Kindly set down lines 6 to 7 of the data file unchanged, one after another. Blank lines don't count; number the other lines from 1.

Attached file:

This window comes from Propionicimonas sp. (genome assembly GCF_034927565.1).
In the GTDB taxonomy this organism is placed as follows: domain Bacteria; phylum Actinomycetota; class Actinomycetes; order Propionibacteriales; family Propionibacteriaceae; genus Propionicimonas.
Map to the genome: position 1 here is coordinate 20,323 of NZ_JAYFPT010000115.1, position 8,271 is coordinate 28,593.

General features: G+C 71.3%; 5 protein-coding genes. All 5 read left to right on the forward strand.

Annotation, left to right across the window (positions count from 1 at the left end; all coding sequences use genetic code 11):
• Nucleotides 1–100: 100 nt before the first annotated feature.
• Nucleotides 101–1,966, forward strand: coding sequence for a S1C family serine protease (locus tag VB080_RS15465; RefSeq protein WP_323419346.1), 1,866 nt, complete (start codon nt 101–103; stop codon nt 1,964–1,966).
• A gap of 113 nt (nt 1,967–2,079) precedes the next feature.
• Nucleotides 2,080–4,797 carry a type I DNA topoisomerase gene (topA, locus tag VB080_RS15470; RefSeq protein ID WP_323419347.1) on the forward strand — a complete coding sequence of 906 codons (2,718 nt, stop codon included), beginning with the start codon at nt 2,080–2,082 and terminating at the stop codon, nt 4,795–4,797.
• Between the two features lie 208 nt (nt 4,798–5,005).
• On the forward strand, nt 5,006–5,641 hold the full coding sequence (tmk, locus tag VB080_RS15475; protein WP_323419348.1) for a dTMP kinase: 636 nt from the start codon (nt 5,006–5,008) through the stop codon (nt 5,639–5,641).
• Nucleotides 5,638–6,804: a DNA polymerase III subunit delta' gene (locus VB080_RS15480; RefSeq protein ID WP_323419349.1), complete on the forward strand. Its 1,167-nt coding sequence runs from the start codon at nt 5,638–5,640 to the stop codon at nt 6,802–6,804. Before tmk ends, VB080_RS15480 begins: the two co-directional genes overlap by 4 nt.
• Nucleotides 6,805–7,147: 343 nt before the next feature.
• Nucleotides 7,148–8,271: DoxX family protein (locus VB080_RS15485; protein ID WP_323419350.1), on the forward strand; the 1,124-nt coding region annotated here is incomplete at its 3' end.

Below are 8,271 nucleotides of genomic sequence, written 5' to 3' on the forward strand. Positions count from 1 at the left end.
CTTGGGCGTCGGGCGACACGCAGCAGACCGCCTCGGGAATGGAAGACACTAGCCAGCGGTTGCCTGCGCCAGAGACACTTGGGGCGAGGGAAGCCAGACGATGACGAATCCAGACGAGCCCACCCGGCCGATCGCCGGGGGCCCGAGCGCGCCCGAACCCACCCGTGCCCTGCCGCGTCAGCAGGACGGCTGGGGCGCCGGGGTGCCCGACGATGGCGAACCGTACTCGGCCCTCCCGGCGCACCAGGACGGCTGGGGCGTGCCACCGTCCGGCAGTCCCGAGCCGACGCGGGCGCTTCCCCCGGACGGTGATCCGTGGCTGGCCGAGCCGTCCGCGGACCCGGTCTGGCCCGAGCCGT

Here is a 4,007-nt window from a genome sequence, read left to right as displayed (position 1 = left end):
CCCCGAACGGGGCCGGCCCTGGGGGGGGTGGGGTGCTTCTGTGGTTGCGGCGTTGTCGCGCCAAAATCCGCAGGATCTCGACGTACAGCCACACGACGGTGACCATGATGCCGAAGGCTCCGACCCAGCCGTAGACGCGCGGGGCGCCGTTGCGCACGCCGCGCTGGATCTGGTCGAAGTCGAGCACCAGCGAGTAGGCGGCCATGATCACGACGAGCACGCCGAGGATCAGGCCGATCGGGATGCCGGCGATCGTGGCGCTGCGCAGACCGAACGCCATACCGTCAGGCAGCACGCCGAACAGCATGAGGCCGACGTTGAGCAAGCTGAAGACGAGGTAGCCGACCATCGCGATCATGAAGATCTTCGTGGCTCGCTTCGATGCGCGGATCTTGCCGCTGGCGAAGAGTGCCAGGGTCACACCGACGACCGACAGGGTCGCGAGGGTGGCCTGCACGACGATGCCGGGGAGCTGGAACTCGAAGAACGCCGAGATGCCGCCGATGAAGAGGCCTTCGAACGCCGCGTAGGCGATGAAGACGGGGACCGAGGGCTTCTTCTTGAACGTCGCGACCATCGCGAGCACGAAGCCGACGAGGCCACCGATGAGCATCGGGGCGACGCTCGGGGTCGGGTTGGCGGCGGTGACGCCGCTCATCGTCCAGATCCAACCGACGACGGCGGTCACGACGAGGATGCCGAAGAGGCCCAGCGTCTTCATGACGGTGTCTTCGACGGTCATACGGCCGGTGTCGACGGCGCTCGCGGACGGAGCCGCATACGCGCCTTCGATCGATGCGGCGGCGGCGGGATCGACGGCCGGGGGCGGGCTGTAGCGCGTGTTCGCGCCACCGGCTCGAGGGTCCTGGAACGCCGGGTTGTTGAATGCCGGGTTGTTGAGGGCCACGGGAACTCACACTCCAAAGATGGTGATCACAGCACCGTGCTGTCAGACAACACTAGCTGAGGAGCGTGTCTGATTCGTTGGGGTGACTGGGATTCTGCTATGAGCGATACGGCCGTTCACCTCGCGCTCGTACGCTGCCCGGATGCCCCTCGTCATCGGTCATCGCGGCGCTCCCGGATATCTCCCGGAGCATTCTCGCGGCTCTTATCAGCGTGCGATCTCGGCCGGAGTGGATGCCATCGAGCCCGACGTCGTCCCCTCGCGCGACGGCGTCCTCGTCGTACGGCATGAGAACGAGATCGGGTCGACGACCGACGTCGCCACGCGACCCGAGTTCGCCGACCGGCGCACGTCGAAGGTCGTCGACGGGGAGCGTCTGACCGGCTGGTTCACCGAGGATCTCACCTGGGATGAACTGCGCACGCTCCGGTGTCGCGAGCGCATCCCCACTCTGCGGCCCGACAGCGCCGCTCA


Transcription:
• Nucleotides 1–100: 100 nt before the first annotated feature.
• Nucleotides 101–1,966, forward strand: coding sequence for a S1C family serine protease (locus tag VB080_RS15465; RefSeq protein WP_323419346.1), 1,866 nt, complete (start codon nt 101–103; stop codon nt 1,964–1,966).